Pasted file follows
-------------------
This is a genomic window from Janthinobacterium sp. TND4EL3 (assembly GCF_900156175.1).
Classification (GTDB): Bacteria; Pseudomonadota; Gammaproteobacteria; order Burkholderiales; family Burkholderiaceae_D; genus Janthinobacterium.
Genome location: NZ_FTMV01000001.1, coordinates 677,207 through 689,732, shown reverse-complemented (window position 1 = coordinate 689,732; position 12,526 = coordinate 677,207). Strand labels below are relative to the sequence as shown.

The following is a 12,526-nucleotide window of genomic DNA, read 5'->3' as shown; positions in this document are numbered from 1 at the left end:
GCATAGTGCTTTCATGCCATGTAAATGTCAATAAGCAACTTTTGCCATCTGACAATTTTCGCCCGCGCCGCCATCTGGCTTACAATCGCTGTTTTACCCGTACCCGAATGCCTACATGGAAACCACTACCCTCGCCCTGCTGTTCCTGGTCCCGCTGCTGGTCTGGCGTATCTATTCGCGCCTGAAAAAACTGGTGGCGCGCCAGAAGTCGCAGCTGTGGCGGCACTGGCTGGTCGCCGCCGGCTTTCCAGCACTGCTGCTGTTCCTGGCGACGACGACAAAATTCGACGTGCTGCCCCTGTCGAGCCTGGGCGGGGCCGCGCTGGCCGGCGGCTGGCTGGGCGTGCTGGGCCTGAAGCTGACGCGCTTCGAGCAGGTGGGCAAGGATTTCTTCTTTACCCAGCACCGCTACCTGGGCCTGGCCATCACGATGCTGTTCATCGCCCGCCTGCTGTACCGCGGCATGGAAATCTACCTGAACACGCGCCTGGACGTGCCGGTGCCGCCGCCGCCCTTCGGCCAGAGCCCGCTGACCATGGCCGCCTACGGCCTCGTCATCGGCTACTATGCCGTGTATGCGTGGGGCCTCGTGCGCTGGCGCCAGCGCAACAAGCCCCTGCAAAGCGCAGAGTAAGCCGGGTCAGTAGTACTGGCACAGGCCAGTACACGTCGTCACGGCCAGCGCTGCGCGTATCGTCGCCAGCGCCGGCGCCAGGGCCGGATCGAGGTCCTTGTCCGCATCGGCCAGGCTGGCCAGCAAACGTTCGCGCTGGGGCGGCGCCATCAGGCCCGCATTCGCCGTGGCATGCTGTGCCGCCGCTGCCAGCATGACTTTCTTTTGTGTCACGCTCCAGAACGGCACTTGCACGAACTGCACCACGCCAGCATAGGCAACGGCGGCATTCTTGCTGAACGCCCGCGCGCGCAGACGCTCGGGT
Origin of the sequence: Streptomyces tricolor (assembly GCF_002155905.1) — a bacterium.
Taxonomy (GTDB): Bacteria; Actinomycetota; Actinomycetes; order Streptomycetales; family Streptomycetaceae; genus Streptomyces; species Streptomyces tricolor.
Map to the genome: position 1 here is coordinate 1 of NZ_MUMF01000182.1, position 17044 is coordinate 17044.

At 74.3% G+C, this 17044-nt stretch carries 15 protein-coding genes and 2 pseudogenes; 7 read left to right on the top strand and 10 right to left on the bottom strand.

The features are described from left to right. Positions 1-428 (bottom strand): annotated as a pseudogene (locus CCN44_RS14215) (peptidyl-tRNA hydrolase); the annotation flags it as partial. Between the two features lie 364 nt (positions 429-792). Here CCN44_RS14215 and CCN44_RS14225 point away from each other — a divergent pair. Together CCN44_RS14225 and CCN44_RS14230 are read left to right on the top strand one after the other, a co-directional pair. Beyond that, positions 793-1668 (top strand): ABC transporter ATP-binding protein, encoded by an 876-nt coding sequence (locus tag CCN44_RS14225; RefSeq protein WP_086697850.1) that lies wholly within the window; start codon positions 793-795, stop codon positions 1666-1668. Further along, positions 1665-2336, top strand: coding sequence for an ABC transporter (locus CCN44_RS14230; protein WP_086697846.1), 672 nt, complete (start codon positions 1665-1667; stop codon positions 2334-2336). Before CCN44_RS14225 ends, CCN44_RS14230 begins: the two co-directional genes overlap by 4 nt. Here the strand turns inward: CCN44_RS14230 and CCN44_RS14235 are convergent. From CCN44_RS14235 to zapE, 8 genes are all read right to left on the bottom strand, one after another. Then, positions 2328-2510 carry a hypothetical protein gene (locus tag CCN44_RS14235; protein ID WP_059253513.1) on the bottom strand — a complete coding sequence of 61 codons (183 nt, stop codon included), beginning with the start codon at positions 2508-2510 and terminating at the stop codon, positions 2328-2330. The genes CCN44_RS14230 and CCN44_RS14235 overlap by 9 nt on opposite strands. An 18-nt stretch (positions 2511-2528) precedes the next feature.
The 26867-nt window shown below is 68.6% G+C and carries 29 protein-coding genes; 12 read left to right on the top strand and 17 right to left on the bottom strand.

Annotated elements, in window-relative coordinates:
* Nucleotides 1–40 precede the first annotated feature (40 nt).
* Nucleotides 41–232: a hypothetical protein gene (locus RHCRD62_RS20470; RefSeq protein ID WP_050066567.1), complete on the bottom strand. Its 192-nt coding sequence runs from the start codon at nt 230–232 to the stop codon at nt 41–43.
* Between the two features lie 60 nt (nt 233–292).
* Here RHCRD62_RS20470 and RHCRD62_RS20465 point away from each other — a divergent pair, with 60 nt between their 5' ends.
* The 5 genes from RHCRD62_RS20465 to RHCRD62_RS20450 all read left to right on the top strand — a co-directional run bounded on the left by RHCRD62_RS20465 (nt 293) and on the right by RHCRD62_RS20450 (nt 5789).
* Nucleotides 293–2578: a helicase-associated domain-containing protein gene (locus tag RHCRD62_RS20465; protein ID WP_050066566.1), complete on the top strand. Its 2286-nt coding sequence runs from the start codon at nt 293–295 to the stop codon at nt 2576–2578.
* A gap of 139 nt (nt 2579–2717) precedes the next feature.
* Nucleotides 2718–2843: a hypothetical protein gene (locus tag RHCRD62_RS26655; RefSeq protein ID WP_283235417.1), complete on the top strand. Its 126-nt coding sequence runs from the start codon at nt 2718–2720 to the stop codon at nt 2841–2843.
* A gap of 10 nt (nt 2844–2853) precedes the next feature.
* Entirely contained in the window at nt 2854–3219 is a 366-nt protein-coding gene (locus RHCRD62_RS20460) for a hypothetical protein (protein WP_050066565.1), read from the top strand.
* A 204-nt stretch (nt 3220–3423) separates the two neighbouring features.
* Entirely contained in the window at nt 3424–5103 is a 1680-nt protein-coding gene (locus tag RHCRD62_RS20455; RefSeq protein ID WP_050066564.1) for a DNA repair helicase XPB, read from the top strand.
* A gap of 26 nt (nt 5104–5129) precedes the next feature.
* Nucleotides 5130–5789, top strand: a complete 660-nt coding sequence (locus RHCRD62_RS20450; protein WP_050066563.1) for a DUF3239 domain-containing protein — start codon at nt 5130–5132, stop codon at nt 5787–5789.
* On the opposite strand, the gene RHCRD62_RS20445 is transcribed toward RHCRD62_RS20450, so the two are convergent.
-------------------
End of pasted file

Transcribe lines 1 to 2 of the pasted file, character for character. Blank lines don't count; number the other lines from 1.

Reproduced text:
This is a genomic window from Janthinobacterium sp. TND4EL3 (assembly GCF_900156175.1).
Classification (GTDB): Bacteria; Pseudomonadota; Gammaproteobacteria; order Burkholderiales; family Burkholderiaceae_D; genus Janthinobacterium.